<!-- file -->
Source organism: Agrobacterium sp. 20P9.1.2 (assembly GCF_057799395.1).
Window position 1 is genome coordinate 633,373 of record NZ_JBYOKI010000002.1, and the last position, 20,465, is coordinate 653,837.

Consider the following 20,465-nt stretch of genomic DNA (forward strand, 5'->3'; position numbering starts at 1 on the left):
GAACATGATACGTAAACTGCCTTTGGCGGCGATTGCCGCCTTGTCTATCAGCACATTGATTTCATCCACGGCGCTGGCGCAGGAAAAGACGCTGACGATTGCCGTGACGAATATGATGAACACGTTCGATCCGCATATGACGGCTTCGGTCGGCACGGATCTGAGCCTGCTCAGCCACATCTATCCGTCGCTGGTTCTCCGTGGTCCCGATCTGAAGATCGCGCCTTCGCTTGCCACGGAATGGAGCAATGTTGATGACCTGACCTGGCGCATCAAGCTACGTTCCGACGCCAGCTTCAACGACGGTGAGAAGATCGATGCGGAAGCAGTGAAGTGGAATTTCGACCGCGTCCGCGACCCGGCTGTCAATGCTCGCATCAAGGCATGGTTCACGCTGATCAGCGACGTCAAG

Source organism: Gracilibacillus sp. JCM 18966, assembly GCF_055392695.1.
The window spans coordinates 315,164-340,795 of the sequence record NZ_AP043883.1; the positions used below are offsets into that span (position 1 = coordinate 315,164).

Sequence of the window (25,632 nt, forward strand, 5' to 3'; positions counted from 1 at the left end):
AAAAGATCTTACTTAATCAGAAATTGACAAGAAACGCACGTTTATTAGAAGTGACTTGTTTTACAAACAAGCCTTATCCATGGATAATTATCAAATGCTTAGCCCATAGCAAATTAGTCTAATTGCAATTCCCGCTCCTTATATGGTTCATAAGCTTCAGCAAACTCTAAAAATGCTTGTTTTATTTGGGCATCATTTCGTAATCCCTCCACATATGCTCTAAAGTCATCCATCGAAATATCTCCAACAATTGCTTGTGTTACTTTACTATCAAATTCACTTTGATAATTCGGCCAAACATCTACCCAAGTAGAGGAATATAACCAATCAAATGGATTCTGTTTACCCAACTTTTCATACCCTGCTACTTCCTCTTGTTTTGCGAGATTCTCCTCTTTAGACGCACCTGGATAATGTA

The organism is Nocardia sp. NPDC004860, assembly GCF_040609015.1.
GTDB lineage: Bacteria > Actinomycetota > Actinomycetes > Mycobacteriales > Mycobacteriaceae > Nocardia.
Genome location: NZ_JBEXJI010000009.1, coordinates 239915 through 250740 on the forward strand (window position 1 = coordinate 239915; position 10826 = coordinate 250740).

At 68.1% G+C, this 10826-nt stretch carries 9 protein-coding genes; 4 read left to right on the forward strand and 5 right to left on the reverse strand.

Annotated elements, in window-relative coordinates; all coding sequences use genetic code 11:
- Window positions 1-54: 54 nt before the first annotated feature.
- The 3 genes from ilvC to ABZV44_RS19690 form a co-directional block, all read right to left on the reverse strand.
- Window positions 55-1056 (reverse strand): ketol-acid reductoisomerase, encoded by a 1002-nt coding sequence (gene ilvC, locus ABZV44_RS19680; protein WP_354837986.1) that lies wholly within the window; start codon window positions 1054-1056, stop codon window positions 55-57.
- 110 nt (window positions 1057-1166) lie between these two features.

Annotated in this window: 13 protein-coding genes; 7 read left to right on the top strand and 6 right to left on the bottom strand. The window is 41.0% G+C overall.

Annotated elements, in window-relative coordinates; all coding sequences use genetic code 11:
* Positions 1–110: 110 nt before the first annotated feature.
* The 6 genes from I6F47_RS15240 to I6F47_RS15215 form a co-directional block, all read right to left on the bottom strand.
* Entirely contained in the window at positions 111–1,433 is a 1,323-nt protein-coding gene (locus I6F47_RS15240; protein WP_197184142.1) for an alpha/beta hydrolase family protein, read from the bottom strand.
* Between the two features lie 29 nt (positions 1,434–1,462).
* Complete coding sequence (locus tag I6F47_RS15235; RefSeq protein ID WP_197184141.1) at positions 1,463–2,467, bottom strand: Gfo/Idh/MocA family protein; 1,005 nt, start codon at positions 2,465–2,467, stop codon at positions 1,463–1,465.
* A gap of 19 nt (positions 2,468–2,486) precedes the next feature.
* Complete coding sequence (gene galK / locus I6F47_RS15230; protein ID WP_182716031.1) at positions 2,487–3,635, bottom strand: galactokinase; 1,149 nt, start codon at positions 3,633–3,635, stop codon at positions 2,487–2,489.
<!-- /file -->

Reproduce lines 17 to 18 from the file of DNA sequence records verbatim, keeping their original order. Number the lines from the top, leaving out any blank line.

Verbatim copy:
- 110 nt (window positions 1057-1166) lie between these two features.

Annotated in this window: 13 protein-coding genes; 7 read left to right on the top strand and 6 right to left on the bottom strand. The window is 41.0% G+C overall.